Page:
Since lithium was popularized in 1949 as a treatment for mania, its use in treating bipolar affective disorder has remained prevalent.1 Lithium has a narrow therapeutic and safety range, with toxicity occurring only slightly above the therapeutic levels of 0.6 to 1.2 mEq/L for maintenance therapy in patients with mania and of 1 to 1.5 mEq/L for individuals with acute mania. In a study of 10,615 elderly patients in Canada, 3.9% (413) were admitted to a medical facility for lithium toxicity over a 10-year period.2
Common neurologic adverse effects of lithium use include postural fine tremor, dysphoria, memory problems, slowed reaction time, peripheral neuropathy, and irritability (Table). The most common symptom of lithium toxicity is a rapid postural/action tremor. Encephalopathy can also develop and is characterized by altered mental status, lethargy, dysarthria, ataxia, and nystagmus. Neuromuscular effects include proximal muscle weakness and axonal neuropathy (Table). Although these neurologic manifestations are usually acute and reversible, they can become chronic and irreversible. Cerebellar toxicity due to lithium intoxication has long been recognized as an uncommon but potentially irreversible consequence of lithium toxicity.3
The irreversible syndrome of cerebellar toxicity due to lithium poisoning was first described in 1972 by Von Hartitzsch and colleagues,4 observed in two patients with elevated lithium levels and acute renal failure. Since then, there have been several other cases reported in the literature.5-7 The incidence of cerebellar syndrome secondary to lithium poisoning is unknown, but it appears to be extremely rare—even after severe lithium toxicity.8 One case series suggested a 1.25% prevalence of this syndrome.7 Lithium-induced cerebellar toxicity often occurs concomitantly with an acute illness involving fever or dehydration.1 Improvement may occur in the first 6 to 12 months after stopping lithium, but further recovery after this appears to be rare and it may be irreversible in some cases.9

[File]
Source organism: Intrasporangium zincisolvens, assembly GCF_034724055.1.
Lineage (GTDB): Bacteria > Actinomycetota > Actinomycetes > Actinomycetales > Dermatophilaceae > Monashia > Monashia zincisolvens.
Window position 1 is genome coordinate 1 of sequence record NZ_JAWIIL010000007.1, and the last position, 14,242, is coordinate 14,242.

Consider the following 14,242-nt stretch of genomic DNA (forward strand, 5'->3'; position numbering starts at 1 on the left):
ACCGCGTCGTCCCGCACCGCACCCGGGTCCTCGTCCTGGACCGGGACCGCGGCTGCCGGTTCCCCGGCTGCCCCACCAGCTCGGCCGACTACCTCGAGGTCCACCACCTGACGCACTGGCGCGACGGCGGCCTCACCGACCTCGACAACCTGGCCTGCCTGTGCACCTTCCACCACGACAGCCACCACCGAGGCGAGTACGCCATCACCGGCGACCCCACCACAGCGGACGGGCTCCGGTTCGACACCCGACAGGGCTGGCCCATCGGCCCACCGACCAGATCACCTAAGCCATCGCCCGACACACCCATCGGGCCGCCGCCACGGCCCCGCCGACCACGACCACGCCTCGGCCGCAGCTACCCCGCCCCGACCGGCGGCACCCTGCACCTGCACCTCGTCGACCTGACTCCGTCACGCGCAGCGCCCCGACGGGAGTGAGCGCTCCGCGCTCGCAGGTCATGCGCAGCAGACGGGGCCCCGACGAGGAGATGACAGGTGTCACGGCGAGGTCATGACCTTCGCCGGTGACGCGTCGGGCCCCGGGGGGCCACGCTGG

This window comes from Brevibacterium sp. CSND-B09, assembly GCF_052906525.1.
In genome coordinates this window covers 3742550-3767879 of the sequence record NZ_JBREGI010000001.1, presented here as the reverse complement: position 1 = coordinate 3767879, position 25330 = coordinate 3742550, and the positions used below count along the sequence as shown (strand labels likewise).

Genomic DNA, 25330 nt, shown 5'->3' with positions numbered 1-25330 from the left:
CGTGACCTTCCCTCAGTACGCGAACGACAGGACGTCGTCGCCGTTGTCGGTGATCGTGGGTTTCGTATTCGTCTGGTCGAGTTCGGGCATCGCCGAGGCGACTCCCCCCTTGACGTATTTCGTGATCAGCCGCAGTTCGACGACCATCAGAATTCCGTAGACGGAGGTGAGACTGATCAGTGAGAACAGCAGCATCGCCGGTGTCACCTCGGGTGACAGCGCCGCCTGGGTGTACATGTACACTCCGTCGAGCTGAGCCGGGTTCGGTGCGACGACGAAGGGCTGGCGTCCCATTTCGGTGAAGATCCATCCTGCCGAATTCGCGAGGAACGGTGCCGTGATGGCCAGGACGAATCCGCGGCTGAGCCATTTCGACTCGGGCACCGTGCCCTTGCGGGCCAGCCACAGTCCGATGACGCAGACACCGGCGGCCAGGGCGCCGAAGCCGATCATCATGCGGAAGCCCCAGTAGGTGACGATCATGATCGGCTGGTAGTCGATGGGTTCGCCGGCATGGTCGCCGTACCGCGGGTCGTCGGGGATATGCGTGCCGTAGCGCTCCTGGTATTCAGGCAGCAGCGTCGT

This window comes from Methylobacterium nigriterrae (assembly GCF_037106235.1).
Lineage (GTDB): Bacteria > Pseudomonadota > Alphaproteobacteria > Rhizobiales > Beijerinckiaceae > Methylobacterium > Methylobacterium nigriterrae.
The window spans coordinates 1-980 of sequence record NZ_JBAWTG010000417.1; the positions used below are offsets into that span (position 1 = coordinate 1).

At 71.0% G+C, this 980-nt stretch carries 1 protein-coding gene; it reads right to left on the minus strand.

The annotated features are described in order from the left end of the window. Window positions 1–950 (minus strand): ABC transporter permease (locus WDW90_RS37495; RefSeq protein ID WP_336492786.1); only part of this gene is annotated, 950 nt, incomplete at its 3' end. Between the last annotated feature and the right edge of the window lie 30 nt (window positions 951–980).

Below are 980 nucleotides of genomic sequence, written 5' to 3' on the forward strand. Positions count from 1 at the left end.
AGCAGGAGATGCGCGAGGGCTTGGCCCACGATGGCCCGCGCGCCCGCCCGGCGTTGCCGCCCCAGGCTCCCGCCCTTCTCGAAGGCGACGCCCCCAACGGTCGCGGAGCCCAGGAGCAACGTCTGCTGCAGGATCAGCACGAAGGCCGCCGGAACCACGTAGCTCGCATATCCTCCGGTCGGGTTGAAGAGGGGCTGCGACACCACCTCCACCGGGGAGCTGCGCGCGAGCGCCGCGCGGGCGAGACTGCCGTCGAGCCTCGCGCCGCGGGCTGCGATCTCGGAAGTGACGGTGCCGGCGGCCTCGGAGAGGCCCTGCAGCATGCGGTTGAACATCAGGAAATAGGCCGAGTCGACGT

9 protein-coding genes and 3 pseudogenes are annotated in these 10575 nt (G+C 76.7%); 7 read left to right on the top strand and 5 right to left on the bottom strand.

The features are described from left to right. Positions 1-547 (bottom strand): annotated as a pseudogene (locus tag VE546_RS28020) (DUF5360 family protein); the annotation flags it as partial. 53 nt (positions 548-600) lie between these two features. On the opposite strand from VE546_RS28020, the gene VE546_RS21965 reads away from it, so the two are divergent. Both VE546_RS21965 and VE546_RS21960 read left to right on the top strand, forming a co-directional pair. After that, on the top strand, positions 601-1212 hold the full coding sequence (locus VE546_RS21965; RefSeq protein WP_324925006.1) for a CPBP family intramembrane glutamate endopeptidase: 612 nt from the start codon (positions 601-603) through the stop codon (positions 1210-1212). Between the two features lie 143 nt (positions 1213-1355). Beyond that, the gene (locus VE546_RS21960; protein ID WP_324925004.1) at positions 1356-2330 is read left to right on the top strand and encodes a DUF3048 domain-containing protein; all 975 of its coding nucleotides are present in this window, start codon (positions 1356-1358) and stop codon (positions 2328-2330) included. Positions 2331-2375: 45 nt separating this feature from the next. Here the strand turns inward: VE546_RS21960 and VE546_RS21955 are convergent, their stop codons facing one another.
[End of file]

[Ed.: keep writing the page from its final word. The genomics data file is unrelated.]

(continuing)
The pathophysiology of the condition appears to be related to significant loss of Purkinje cells in the cerebellum, with sparing of the surrounding basket cells. Astrocytosis and vacuolation of the white matter and dentate nucleus are also seen.10 Lithium may act directly and indirectly on Purkinje cell calcium homeostasis and have excitotoxic effects.11
It is difficult to predict who might develop lithium-induced neurotoxicity,1 particularly since lithium toxicity and its permanent sequelae can occur in patients without elevated serum levels of lithium. Thus, patients who present with signs of lithium toxicity yet have normal lithium levels may need their lithium doses lowered. In cases of acute lithium toxicity, the lithium must be stopped and hydration initiated. In many cases, hemodialysis is often initiated.1 If persistent neurotoxicity occurs, physical therapy, speech therapy, and rehabilitation can sometimes improve its manifestations. In a few cases, lithium treatment has been restarted without aggravating the deficits.9 In other cases, resuming lithium use worsened the cerebellar deficits.1
We presented the case of a 66-year-old woman with a diagnosis of bipolar disorder who developed acute cerebellar symptoms in the context of lithium toxicity and was found to have a serum lithium level of 2.0 mEq/L. She had presented at the emergency department with dysarthria, ataxia, dysphagia, and dysmetria. Treatment of the lithium toxicity did not resolve or improve her cerebellar symptoms. An extensive medical workup—including a spinal tap, multiple MRI scans of the brain, immunological tests, and extensive blood work—did not reveal any other likely etiology for her cerebellar symptoms. One year later, she continues to demonstrate the same persistent neurological sequelae. The differential diagnosis of cerebellar toxicity is extensive and includes vascular (strokes), infectious, endocrine, autoimmune, and drug-induced causes, among others. Other possible causes were ruled out for the case patient, and was therefore believed that she manifested permanent lithium-induced cerebellar toxicity.
Although uncommon, lithium toxicity can lead to a cerebellar syndrome that is not reversible. Clinicians should be aware of this risk and monitor their patients’ lithium levels closely. This is especially important in elderly patients, who can develop lithium toxicity even at so-called therapeutic lithium levels.
The author reports no relevant financial relationships.